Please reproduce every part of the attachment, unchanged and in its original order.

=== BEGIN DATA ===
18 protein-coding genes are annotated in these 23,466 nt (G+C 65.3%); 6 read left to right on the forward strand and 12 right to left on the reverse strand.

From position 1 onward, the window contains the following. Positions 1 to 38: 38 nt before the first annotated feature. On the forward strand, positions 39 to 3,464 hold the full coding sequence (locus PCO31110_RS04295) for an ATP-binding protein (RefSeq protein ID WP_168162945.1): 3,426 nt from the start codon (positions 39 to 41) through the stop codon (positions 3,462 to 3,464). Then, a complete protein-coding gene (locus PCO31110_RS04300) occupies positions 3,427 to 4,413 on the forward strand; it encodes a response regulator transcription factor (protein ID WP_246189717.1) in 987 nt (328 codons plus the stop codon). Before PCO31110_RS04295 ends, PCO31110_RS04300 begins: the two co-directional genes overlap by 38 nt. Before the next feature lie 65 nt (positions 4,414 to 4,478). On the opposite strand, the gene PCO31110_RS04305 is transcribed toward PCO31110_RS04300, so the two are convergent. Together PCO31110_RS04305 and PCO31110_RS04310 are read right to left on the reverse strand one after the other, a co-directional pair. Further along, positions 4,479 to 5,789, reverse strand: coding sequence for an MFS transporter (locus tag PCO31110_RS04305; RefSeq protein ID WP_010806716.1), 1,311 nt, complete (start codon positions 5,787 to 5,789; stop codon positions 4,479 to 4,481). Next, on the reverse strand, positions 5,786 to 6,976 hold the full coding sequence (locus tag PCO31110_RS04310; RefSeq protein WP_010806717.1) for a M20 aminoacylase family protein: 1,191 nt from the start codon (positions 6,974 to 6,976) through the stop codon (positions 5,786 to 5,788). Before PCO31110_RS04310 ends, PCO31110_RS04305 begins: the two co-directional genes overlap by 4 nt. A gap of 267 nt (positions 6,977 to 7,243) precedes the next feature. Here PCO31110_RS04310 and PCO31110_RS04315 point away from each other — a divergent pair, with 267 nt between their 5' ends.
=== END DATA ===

18 protein-coding genes are annotated in these 23,466 nt (G+C 65.3%); 6 read left to right on the forward strand and 12 right to left on the reverse strand.

From position 1 onward, the window contains the following. Positions 1 to 38: 38 nt before the first annotated feature. On the forward strand, positions 39 to 3,464 hold the full coding sequence (locus PCO31110_RS04295) for an ATP-binding protein (RefSeq protein ID WP_168162945.1): 3,426 nt from the start codon (positions 39 to 41) through the stop codon (positions 3,462 to 3,464). Then, a complete protein-coding gene (locus PCO31110_RS04300) occupies positions 3,427 to 4,413 on the forward strand; it encodes a response regulator transcription factor (protein ID WP_246189717.1) in 987 nt (328 codons plus the stop codon). Before PCO31110_RS04295 ends, PCO31110_RS04300 begins: the two co-directional genes overlap by 38 nt. Before the next feature lie 65 nt (positions 4,414 to 4,478). On the opposite strand, the gene PCO31110_RS04305 is transcribed toward PCO31110_RS04300, so the two are convergent. Together PCO31110_RS04305 and PCO31110_RS04310 are read right to left on the reverse strand one after the other, a co-directional pair. Further along, positions 4,479 to 5,789, reverse strand: coding sequence for an MFS transporter (locus tag PCO31110_RS04305; RefSeq protein ID WP_010806716.1), 1,311 nt, complete (start codon positions 5,787 to 5,789; stop codon positions 4,479 to 4,481). Next, on the reverse strand, positions 5,786 to 6,976 hold the full coding sequence (locus tag PCO31110_RS04310; RefSeq protein WP_010806717.1) for a M20 aminoacylase family protein: 1,191 nt from the start codon (positions 6,974 to 6,976) through the stop codon (positions 5,786 to 5,788). Before PCO31110_RS04310 ends, PCO31110_RS04305 begins: the two co-directional genes overlap by 4 nt. A gap of 267 nt (positions 6,977 to 7,243) precedes the next feature. Here PCO31110_RS04310 and PCO31110_RS04315 point away from each other — a divergent pair, with 267 nt between their 5' ends.